Hagerstown's firefighter of the year believes in safety first

Murray's team answers call for upgraded firehouse safety procedures

Murray's team answers call for upgraded firehouse safety procedures

February 29, 2008|By MARLO BARNHART

HAGERSTOWN - Working in one of the most dangerous professions has made Hagerstown firefighter John P. Murray a believer in safety first.

So, when all individual City of Hagerstown departments were encouraged to come up with safety committees, Murray worked up a proposal two years ago and presented it to Hagerstown Fire Chief Gary Hawbaker, who approved it.

At the annual fire department awards banquet Feb. 23, Murray was named career firefighter of the year for his efforts. He said it was a committee effort, not just his effort that earned the award.

"Our goal is to improve the level of safety in the department," Murray said, noting that it has been a tough year and a half.


During that time, there has been a crushed foot, heart attacks, knee injuries and an ear injury. Some of these have involved long-term recuperations, Murray said.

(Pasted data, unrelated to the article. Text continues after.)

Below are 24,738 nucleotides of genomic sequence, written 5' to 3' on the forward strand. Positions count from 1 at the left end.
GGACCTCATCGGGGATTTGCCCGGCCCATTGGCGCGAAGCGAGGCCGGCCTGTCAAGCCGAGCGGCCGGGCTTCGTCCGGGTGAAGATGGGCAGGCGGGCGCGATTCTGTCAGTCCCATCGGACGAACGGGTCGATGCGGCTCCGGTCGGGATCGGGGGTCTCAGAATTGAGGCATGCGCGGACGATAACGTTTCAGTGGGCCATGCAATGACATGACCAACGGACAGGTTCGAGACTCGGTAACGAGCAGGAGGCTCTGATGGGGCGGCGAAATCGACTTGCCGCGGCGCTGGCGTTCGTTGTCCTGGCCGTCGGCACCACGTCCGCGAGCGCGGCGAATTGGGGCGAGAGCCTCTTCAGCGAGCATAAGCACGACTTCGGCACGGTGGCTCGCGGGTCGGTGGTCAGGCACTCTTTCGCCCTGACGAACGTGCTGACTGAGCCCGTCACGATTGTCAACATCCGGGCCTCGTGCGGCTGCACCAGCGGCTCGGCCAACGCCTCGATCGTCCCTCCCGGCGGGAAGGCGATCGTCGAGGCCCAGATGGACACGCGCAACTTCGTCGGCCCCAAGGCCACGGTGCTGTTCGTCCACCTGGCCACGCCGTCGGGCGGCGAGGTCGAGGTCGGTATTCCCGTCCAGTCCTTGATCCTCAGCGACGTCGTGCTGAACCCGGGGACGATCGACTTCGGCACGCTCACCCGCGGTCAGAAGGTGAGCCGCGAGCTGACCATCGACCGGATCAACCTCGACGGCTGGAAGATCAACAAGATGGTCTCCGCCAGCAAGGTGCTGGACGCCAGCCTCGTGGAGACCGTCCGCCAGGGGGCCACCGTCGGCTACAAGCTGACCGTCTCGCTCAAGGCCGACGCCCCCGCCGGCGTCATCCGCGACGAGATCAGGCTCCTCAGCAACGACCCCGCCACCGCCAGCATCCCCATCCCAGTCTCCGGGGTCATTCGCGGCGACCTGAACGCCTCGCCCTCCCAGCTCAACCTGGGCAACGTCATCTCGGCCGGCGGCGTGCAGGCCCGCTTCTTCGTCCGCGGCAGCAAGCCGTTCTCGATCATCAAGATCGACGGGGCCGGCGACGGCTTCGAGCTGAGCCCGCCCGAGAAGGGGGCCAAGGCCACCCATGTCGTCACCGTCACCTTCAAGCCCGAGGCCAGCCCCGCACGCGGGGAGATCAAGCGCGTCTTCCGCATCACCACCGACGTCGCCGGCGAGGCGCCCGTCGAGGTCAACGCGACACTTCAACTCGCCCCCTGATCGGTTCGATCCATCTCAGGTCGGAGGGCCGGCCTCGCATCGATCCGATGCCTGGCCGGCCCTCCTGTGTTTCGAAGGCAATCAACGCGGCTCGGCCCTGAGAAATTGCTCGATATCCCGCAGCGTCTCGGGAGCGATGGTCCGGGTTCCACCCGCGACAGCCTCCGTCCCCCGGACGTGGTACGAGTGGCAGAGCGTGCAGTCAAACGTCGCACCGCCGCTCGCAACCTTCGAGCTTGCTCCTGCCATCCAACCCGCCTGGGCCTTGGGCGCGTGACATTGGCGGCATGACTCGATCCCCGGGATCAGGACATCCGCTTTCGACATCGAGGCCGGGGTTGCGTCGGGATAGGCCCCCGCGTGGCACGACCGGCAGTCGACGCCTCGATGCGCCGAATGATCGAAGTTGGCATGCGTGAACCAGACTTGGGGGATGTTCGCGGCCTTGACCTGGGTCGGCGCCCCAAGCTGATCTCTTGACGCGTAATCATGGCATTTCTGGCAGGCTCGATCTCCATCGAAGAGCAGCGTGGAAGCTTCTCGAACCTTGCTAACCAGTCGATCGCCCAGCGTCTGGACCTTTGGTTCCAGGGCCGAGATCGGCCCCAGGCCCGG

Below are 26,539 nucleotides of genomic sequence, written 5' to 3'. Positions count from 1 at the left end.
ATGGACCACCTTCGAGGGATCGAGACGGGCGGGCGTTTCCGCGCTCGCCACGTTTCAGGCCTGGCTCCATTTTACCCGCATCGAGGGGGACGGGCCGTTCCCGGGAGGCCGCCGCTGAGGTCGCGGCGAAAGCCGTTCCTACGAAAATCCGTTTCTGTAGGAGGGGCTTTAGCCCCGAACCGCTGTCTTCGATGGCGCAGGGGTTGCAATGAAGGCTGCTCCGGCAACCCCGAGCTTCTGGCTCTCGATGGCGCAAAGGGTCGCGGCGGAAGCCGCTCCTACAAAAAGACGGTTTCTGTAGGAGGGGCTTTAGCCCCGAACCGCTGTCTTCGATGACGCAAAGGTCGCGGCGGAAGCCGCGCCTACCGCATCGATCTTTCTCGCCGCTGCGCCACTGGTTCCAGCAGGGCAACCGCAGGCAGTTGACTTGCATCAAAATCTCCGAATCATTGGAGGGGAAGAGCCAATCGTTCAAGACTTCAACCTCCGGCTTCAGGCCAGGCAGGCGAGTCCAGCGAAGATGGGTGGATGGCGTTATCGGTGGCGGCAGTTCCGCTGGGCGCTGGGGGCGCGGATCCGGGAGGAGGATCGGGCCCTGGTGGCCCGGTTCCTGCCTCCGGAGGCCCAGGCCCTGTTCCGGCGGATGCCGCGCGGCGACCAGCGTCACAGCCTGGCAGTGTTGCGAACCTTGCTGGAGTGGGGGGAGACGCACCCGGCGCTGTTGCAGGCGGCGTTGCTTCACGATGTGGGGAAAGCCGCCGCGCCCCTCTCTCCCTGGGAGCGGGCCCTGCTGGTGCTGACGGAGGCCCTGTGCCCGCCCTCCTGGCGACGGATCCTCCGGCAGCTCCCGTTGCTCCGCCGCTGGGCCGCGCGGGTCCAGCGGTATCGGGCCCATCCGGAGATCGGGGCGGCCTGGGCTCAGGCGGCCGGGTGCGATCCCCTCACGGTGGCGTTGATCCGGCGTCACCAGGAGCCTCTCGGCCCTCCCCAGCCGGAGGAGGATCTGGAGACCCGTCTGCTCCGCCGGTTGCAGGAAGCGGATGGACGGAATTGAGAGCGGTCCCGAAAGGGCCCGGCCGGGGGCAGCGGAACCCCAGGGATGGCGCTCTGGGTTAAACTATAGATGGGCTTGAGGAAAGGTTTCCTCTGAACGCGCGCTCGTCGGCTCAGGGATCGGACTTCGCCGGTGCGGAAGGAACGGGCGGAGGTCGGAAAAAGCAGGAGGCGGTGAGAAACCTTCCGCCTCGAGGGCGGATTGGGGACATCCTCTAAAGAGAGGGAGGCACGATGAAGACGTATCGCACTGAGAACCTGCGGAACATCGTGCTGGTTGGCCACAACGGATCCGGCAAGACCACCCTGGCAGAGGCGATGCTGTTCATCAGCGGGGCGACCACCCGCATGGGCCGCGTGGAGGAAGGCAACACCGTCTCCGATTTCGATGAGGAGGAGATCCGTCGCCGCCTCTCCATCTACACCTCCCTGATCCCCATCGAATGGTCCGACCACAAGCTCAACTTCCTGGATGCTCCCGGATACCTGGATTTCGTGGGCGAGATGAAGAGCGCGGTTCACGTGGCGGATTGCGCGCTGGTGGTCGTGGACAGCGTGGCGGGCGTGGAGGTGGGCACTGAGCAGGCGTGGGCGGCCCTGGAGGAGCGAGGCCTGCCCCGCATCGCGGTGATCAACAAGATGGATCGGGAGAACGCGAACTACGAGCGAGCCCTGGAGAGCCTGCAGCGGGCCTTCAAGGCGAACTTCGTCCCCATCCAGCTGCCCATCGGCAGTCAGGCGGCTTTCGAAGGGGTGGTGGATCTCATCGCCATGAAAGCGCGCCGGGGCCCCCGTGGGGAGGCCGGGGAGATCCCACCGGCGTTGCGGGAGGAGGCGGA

The committee, which includes union firefighters, volunteers and supervisors, meets once a month. Murray just turned over the chairmanship to Scott Baire.

"We look at injuries to see how we can reduce them," Murray said.

One way is maintaining physical fitness among firefighters. There is workout equipment at the fire department's main office in the Market House, and some individual fire halls have their own treadmills, he said.

"There is a plan for a physical fitness mandate that all will participate in," Murray said.

Another innovation is a policy that no firefighter work alone. If a firefighter is stricken or injured on duty, there will always be another firefighter there to react, Murray said.

Murray, 36, has been with the Hagerstown Fire Department for nearly four years. He and his wife live in Pennsylvania.

Murray said at the age of 10 he envied his older brother when he became a junior firefighter.

"I have always loved riding on a fire truck," he said.

A graduate of Eastern Kentucky University, Murray is working on his master's degree in fire service management, taking online courses from the school.

"I got into risk management in college," Murray said.

Coming to work in Hagerstown was his first chance to get into career firefighting.

Murray said he likes Hagerstown but noted there are a lot of challenges for the fire department, including a declining number of volunteers.

Anyone interested may call 301-790-2476 for more information on training and requirements for how many hours are needed to maintain standing.

In the meantime, Murray and his committee will be working to make firefighting a safer profession in Hagerstown.

"Firefighters' wellness is No. 1, and there is enthusiasm for it," Murray said. "Changing people's behaviors is tough but we are up for the challenges."

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